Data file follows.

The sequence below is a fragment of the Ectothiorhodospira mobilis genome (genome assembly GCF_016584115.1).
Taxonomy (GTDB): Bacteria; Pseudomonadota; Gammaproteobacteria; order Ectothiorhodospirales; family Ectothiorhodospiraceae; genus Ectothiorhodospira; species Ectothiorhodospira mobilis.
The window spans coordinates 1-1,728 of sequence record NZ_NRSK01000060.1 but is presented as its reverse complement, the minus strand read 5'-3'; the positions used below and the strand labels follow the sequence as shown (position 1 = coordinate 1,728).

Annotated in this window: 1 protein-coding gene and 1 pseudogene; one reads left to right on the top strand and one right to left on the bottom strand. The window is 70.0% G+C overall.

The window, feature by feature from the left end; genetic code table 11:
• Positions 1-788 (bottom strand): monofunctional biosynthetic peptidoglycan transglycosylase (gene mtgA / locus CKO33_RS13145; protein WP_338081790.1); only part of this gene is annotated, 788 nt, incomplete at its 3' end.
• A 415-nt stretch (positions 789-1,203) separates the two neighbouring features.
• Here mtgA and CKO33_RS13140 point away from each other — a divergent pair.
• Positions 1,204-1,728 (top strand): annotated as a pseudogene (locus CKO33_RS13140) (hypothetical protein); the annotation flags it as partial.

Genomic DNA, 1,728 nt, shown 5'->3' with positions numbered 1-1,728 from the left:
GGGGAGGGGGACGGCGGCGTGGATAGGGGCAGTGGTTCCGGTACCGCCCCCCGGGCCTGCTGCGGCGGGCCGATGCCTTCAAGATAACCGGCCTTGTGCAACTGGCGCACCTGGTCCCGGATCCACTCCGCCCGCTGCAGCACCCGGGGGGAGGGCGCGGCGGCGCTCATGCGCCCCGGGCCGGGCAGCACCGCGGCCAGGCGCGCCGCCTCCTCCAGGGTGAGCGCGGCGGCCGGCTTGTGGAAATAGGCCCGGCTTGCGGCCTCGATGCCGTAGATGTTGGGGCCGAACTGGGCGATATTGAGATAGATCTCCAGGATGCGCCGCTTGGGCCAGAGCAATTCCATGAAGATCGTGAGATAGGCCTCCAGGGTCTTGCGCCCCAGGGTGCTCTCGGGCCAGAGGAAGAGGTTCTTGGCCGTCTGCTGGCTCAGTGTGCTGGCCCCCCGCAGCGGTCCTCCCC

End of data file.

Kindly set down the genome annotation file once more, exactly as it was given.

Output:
The sequence below is a fragment of the Ectothiorhodospira mobilis genome (genome assembly GCF_016584115.1).
Taxonomy (GTDB): Bacteria; Pseudomonadota; Gammaproteobacteria; order Ectothiorhodospirales; family Ectothiorhodospiraceae; genus Ectothiorhodospira; species Ectothiorhodospira mobilis.
The window spans coordinates 1-1,728 of sequence record NZ_NRSK01000060.1 but is presented as its reverse complement, the minus strand read 5'-3'; the positions used below and the strand labels follow the sequence as shown (position 1 = coordinate 1,728).

Annotated in this window: 1 protein-coding gene and 1 pseudogene; one reads left to right on the top strand and one right to left on the bottom strand. The window is 70.0% G+C overall.

The window, feature by feature from the left end; genetic code table 11:
• Positions 1-788 (bottom strand): monofunctional biosynthetic peptidoglycan transglycosylase (gene mtgA / locus CKO33_RS13145; protein WP_338081790.1); only part of this gene is annotated, 788 nt, incomplete at its 3' end.
• A 415-nt stretch (positions 789-1,203) separates the two neighbouring features.
• Here mtgA and CKO33_RS13140 point away from each other — a divergent pair.
• Positions 1,204-1,728 (top strand): annotated as a pseudogene (locus CKO33_RS13140) (hypothetical protein); the annotation flags it as partial.

Genomic DNA, 1,728 nt, shown 5'->3' with positions numbered 1-1,728 from the left:
GGGGAGGGGGACGGCGGCGTGGATAGGGGCAGTGGTTCCGGTACCGCCCCCCGGGCCTGCTGCGGCGGGCCGATGCCTTCAAGATAACCGGCCTTGTGCAACTGGCGCACCTGGTCCCGGATCCACTCCGCCCGCTGCAGCACCCGGGGGGAGGGCGCGGCGGCGCTCATGCGCCCCGGGCCGGGCAGCACCGCGGCCAGGCGCGCCGCCTCCTCCAGGGTGAGCGCGGCGGCCGGCTTGTGGAAATAGGCCCGGCTTGCGGCCTCGATGCCGTAGATGTTGGGGCCGAACTGGGCGATATTGAGATAGATCTCCAGGATGCGCCGCTTGGGCCAGAGCAATTCCATGAAGATCGTGAGATAGGCCTCCAGGGTCTTGCGCCCCAGGGTGCTCTCGGGCCAGAGGAAGAGGTTCTTGGCCGTCTGCTGGCTCAGTGTGCTGGCCCCCCGCAGCGGTCCTCCCC